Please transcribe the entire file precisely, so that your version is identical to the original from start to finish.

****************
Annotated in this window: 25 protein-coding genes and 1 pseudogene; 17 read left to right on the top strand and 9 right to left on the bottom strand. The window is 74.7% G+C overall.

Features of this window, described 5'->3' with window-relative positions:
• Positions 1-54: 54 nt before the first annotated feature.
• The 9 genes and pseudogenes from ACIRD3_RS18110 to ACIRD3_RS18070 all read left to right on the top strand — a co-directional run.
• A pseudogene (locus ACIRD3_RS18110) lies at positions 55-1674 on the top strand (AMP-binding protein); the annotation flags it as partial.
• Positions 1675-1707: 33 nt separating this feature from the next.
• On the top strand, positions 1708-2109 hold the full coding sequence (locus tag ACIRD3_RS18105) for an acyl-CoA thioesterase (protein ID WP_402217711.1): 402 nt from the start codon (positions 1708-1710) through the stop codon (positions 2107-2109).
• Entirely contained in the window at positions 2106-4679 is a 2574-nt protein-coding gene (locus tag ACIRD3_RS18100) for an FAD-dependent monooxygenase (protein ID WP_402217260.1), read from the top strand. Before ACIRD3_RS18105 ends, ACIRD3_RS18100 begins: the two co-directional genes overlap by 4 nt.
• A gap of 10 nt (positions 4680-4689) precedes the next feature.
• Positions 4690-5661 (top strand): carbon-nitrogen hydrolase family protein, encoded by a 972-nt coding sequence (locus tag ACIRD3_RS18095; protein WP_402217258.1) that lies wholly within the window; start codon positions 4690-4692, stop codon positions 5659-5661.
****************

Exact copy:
Annotated in this window: 25 protein-coding genes and 1 pseudogene; 17 read left to right on the top strand and 9 right to left on the bottom strand. The window is 74.7% G+C overall.

Features of this window, described 5'->3' with window-relative positions:
• Positions 1-54: 54 nt before the first annotated feature.
• The 9 genes and pseudogenes from ACIRD3_RS18110 to ACIRD3_RS18070 all read left to right on the top strand — a co-directional run.
• A pseudogene (locus ACIRD3_RS18110) lies at positions 55-1674 on the top strand (AMP-binding protein); the annotation flags it as partial.
• Positions 1675-1707: 33 nt separating this feature from the next.
• On the top strand, positions 1708-2109 hold the full coding sequence (locus tag ACIRD3_RS18105) for an acyl-CoA thioesterase (protein ID WP_402217711.1): 402 nt from the start codon (positions 1708-1710) through the stop codon (positions 2107-2109).
• Entirely contained in the window at positions 2106-4679 is a 2574-nt protein-coding gene (locus tag ACIRD3_RS18100) for an FAD-dependent monooxygenase (protein ID WP_402217260.1), read from the top strand. Before ACIRD3_RS18105 ends, ACIRD3_RS18100 begins: the two co-directional genes overlap by 4 nt.
• A gap of 10 nt (positions 4680-4689) precedes the next feature.
• Positions 4690-5661 (top strand): carbon-nitrogen hydrolase family protein, encoded by a 972-nt coding sequence (locus tag ACIRD3_RS18095; protein WP_402217258.1) that lies wholly within the window; start codon positions 4690-4692, stop codon positions 5659-5661.